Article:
Bogus holiday fraud involves scams that sell you holidays at very low prices - but there’s always a catch.
A fraudulent travel company places adverts for holidays – detailing flights, hotel bookings etc. – on the internet, Ceefax or Teletext. The holidays are advertised at incredibly low prices. The adverts refer you to telephone numbers and/or a website to book your holiday. After booking, you’re sent documents with travel and accommodation details.
In reality, either your holiday doesn’t exist at all or you’ll only get part of what you paid for. For example: you get your flight but no accommodation. Instead, the fraudster has pocketed your money.
Are you a victim of bogus holiday fraud?
- You’ve received an email, phone call or letter with details of a holiday to a fantastic destination but at a very low price.
- You’ve paid for the holiday but discover it doesn’t actually exist.
What you should do if you’ve been a victim of bogus holiday fraud
- Report it to Action Fraud.
- If the company is a member of a trade body such as ABTA, report the fraud to them.
- If you paid for the holiday using your credit card, report the fraud to your card issuer.
Protect yourself against bogus holiday fraud
- Check for full company details in adverts and on web sites. Find the company’s name and full postal address then check that it actually exists.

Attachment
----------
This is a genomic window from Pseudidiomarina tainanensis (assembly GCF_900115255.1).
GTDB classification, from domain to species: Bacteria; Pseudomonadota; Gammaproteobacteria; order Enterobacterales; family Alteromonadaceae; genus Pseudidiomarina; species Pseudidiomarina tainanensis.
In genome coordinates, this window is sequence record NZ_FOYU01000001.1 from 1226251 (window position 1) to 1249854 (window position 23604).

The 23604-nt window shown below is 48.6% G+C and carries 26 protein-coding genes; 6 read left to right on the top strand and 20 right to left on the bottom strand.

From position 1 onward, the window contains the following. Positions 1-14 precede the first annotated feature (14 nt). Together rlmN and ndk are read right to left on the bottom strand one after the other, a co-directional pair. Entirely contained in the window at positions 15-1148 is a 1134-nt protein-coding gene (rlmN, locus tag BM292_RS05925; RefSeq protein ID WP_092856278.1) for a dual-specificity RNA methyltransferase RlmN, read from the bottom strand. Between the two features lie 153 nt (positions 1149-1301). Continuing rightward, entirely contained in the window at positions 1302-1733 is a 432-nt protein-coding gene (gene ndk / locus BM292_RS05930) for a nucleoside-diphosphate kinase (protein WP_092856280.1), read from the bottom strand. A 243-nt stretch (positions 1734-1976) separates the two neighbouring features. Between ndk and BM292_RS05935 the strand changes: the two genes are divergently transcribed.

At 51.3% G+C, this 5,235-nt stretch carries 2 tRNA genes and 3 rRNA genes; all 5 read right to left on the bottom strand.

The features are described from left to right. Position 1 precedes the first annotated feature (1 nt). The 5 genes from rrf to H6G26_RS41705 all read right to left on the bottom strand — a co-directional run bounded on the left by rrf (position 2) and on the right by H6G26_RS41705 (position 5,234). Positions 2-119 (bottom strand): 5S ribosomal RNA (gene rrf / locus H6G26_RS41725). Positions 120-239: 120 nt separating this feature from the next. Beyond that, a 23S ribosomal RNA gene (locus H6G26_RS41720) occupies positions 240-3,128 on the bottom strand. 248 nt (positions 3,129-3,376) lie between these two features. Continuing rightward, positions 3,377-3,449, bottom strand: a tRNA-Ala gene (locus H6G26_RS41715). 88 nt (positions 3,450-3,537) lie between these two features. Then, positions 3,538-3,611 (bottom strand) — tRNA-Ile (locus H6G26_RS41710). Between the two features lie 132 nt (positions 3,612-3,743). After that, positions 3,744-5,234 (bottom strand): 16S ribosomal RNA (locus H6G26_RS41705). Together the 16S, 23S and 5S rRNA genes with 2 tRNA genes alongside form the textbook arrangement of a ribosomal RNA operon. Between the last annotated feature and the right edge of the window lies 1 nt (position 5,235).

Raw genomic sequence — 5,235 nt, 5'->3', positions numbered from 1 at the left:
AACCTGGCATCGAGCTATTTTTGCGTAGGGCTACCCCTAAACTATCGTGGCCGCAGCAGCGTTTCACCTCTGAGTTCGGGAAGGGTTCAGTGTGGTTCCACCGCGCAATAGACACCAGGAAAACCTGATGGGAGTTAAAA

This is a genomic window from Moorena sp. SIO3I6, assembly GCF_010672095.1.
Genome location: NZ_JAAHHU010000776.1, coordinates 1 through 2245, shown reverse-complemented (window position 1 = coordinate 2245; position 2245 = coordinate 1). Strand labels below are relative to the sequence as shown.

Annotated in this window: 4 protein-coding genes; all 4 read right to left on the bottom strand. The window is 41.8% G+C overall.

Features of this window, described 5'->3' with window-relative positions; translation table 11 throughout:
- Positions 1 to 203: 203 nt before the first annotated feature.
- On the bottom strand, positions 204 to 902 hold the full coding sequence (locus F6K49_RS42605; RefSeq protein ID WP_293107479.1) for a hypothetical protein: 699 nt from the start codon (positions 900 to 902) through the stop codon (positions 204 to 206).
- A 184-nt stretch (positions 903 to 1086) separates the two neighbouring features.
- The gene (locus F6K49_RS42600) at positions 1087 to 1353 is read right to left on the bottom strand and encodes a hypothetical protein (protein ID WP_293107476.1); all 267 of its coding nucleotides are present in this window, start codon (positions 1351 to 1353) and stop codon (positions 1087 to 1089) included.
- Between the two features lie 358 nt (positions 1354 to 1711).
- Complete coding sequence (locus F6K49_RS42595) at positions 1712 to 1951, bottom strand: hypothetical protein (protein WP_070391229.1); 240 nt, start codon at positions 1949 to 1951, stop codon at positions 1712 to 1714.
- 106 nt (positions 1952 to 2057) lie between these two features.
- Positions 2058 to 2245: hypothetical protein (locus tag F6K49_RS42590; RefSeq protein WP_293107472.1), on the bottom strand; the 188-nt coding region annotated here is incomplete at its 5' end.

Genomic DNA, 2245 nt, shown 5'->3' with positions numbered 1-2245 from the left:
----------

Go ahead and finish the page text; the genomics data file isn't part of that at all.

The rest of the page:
- Keep an eye out for bad spelling and grammar – this is often a sign of a fraudulent organisation.
- If the company has recently been set up or has recently changed hands - this could be another sign of fraud – especially if they are also offering unfeasibly low prices.
- If an advert refers to membership of a trade body or consumer protection scheme such as ABTA, make sure the membership is genuine.
- Beware of traders who encourage you to pay in cash, by not accepting credit card payments or by charging high credit card fees.
- Make sure the travel and accommodation details on your paperwork match the ones you booked.
- Don’t be tempted by holidays and flights advertised at prices that are too good to be true – because they often will be too good to be true.
- The safest way to protect yourself from booking bogus accommodation is to book directly with an established hotel or through a reputable travel company.
- If using a travel company ensure they are a member of a trade body such as ABTA, the Travel Association or the Air Travel Organisers Licensing, (ATOL).
- If you decide to book independently you should exercise caution. Establish if you are dealing directly with the property owner or a letting agent.
- Research the property or hotel that you are booking - verify that the address exists through web searches and online maps. Do the images match those on the advert? Check whether there are any reviews for the accommodation from previous visitors.
- If dealing with the property owner ask them about the property and the area in detail. Can you confirm that what they tell you is accurate from your own research?
- Research any agent that you are dealing with via an online search engine. Are there any reviews of the website or agent? Ask what checks the agent makes on the properties that they are advertising and its owner? Does the website use the padlock symbol to indicate the site is secure?
- When paying for accommodation never pay by cash or use a Money Transfer Agent such as Western Union or Moneygram as these are not intended for commercial payments.
- If possible pay by credit card as this may protect your payment.
- Always check the terms and conditions to confirm exactly what you are being sold. Double check your booking before travel, particularly if there is a long gap between making the booking and arrival.
- Be aware that fraudulent adverts do exist. If you have any doubts do not book it!
If fraud has been committed, report it to Action Fraud.